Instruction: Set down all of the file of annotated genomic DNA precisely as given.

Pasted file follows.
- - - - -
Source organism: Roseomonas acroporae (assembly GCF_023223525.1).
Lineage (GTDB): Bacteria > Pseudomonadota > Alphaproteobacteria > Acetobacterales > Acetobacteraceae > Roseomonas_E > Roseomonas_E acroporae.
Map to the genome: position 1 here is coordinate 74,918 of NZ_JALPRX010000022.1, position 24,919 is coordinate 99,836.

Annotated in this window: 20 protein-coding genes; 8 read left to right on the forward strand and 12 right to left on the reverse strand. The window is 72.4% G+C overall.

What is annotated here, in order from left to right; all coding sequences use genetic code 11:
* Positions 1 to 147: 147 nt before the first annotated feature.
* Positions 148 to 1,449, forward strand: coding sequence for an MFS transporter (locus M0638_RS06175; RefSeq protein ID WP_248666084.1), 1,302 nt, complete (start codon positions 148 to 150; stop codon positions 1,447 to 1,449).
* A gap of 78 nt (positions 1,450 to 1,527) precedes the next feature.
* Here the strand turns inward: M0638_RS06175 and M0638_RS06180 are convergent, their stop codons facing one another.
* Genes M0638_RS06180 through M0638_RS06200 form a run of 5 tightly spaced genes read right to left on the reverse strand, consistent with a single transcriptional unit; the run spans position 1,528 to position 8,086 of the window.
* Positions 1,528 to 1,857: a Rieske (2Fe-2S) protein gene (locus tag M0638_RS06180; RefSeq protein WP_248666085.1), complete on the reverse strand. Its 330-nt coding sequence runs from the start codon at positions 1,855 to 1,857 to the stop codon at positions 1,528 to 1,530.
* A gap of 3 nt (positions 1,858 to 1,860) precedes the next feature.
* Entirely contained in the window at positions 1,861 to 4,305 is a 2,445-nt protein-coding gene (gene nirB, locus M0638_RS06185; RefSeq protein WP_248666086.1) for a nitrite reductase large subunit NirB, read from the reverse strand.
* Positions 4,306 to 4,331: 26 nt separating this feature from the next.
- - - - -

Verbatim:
Source organism: Roseomonas acroporae (assembly GCF_023223525.1).
Lineage (GTDB): Bacteria > Pseudomonadota > Alphaproteobacteria > Acetobacterales > Acetobacteraceae > Roseomonas_E > Roseomonas_E acroporae.
Map to the genome: position 1 here is coordinate 74,918 of NZ_JALPRX010000022.1, position 24,919 is coordinate 99,836.

Annotated in this window: 20 protein-coding genes; 8 read left to right on the forward strand and 12 right to left on the reverse strand. The window is 72.4% G+C overall.

What is annotated here, in order from left to right; all coding sequences use genetic code 11:
* Positions 1 to 147: 147 nt before the first annotated feature.
* Positions 148 to 1,449, forward strand: coding sequence for an MFS transporter (locus M0638_RS06175; RefSeq protein ID WP_248666084.1), 1,302 nt, complete (start codon positions 148 to 150; stop codon positions 1,447 to 1,449).
* A gap of 78 nt (positions 1,450 to 1,527) precedes the next feature.
* Here the strand turns inward: M0638_RS06175 and M0638_RS06180 are convergent, their stop codons facing one another.
* Genes M0638_RS06180 through M0638_RS06200 form a run of 5 tightly spaced genes read right to left on the reverse strand, consistent with a single transcriptional unit; the run spans position 1,528 to position 8,086 of the window.
* Positions 1,528 to 1,857: a Rieske (2Fe-2S) protein gene (locus tag M0638_RS06180; RefSeq protein WP_248666085.1), complete on the reverse strand. Its 330-nt coding sequence runs from the start codon at positions 1,855 to 1,857 to the stop codon at positions 1,528 to 1,530.
* A gap of 3 nt (positions 1,858 to 1,860) precedes the next feature.
* Entirely contained in the window at positions 1,861 to 4,305 is a 2,445-nt protein-coding gene (gene nirB, locus M0638_RS06185; RefSeq protein WP_248666086.1) for a nitrite reductase large subunit NirB, read from the reverse strand.
* Positions 4,306 to 4,331: 26 nt separating this feature from the next.